Is This Why You’re Not Getting A Job Offer?
By Linda Allen
There’s always a lot of competition for good job openings. So it’s quite average to have to endure several companies interviewing you before you finally get an offer. But what if you’re not getting a job offer after even 15 or 20 interviews? If you’re in that unenviable position, it’s passed time to dive deep into the causes, evaluate them, and correct as necessary.
Here are ten of the most likely reasons you’re not getting a job offer. When you have all of them under control, there’s sure to be an offer coming in short order.
Lack of Preparation
Google the company. Visit their website. Know who their clients, are, what they do, who they serve, who their competition is, and find out what sets them apart from their other businesses in their field. It is important to do your research prior to the interview.
You’re Not Proactive
Want to work with a specific company? Reach out to their hiring manager or better yet your would-be boss and inquire about possible future positions. If you’ve already had the interview, be sure to connect afterwards with a thank you note. And if you’re not hired for the current opening, let them know how impressed with the company you are and that you’ll be staying in touch for upcoming positions.
Not Enthusiastic in The Interview
Okay, so it’s not your dream job. If you come across as less than enthusiastic, you won’t get the offer. Don’t think of this position as the ultimate goal, think of it as a stepping stone and get excited. And heads up – they’ll remember their impressions down the road should you want to apply for some other position later.
You Don’t Sell Yourself
Yes, I remember that you said you hate sales. Get over it. From the times of childhood, life is about getting what you want and that’s always about selling your ideas, needs, and self to someone else. If need be, take a class or read a book on basic sales skills. Get comfortable with the notion of selling being nothing more than convincing someone else to do what you want. In this case, it’s offering you the job!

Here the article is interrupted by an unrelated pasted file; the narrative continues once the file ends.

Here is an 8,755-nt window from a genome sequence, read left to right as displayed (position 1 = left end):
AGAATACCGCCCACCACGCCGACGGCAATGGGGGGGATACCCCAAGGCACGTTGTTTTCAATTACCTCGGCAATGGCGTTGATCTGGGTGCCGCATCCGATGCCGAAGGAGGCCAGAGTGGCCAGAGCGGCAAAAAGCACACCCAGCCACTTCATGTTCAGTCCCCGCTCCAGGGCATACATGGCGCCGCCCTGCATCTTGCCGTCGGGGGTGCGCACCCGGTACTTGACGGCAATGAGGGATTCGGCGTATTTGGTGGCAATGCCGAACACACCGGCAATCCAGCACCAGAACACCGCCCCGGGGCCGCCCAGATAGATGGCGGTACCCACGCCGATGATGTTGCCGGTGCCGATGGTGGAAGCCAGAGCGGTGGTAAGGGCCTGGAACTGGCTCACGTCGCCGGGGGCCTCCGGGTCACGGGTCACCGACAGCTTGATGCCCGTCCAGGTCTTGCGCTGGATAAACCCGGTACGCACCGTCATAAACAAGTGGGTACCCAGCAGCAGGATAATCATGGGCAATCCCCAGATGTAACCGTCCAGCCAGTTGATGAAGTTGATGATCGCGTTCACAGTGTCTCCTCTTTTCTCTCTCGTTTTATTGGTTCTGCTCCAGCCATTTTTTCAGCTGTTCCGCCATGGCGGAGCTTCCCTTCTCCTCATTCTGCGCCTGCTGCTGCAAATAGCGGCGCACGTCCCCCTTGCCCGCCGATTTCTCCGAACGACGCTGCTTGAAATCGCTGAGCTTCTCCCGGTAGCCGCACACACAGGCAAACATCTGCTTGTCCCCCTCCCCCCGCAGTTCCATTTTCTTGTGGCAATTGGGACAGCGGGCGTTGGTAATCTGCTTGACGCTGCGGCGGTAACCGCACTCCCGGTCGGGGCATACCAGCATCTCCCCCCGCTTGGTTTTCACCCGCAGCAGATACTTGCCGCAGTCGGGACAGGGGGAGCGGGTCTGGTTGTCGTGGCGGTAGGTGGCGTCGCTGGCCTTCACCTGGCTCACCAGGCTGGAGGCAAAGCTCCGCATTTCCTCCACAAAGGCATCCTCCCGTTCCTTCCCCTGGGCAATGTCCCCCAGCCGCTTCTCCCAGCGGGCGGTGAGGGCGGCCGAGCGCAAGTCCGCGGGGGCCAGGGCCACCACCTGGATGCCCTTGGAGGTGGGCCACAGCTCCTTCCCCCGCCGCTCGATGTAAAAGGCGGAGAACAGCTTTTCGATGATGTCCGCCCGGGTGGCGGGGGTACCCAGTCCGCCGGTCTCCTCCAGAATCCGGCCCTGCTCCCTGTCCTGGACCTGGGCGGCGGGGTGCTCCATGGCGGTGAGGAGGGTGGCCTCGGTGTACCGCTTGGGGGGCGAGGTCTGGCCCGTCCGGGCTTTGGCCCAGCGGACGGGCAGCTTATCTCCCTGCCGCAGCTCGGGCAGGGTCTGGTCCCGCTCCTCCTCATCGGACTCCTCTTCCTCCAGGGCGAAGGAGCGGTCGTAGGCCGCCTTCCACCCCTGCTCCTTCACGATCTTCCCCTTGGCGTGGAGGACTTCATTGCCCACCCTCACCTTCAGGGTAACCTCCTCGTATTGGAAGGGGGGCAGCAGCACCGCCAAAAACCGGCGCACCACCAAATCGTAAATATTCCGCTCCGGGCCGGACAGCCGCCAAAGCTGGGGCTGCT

You have a long list of skills. You’ve got a degree and respectable experience. And it’s more than likely that none of that is directly related to creating a really good resume. While you no doubt know more about yourself than anyone, there are professionals out there who do nothing but build resumes that get results. Consider that the resume is actually your first interview with the company. It’s definitely worth considering having your resume professionally written to ace that. The key is to find a reputable firm to do it, so check for references and ratings before wasting your time and money.
I get it. You’re awesome. The best at what you do. While you want to communicate your greatness, you don’t want to come off as thinking you’re on a pedestal. As always, balance is key. Tell them about your accomplishments, your accolades. But be sure to keep the ego in check so your potential employer doesn’t put your application in the “primadonna” file.
You’re Over- or Under-qualified
This is a tough one. If you’ve never found yourself rejected because of being either under- or over-qualified, let me tell you it’s frustrating. So if you’re targeting a position that’s outside your present perceived occupational fit, you’re going to have to work hard to justify why. Clearly, your best bet is to interview for positions that are a good fit if not best fit.
You’re Not Well Connected
It’s well documented that the vast majority of jobs are never advertised. You’re making your quest for a job offer a ton more difficult if you rely on just the advertised positions. In today’s world, that means you’re going to have to get on and engage in LinkedIn. That’s not essential, it’s critical. Check out this article on Ms Career Girl about revving up your LinkedIn experience.
The Compatibility Factor
This can be among the most difficult aspects of failure to get an offer. Whether it’s the first impression, going either direction, or simply a growing dislike, when the interviewer and the applicant don’t click, that job seeking journey is dead in the water. So from the second you enter the interview room, engage your best social skills to the max. You don’t have to marry this person, just get them to put a “best applicant” on your resume.
You’re Desperate – And It Shows
The fridge is empty. Your rent was due last week. And there’s not enough money in your bank account to buy a loaf of bread. Yup, you’re desperate for a job. All that stress shows up in the interview and can often derail your efforts. Before going in, try a little self talk or meditation. Remind yourself that this, too, shall pass, that you do have resources to fall back on, even if it might take a bit of humility to seek them out. Breathe. You’ve got this.
Article source: Ms Career Girl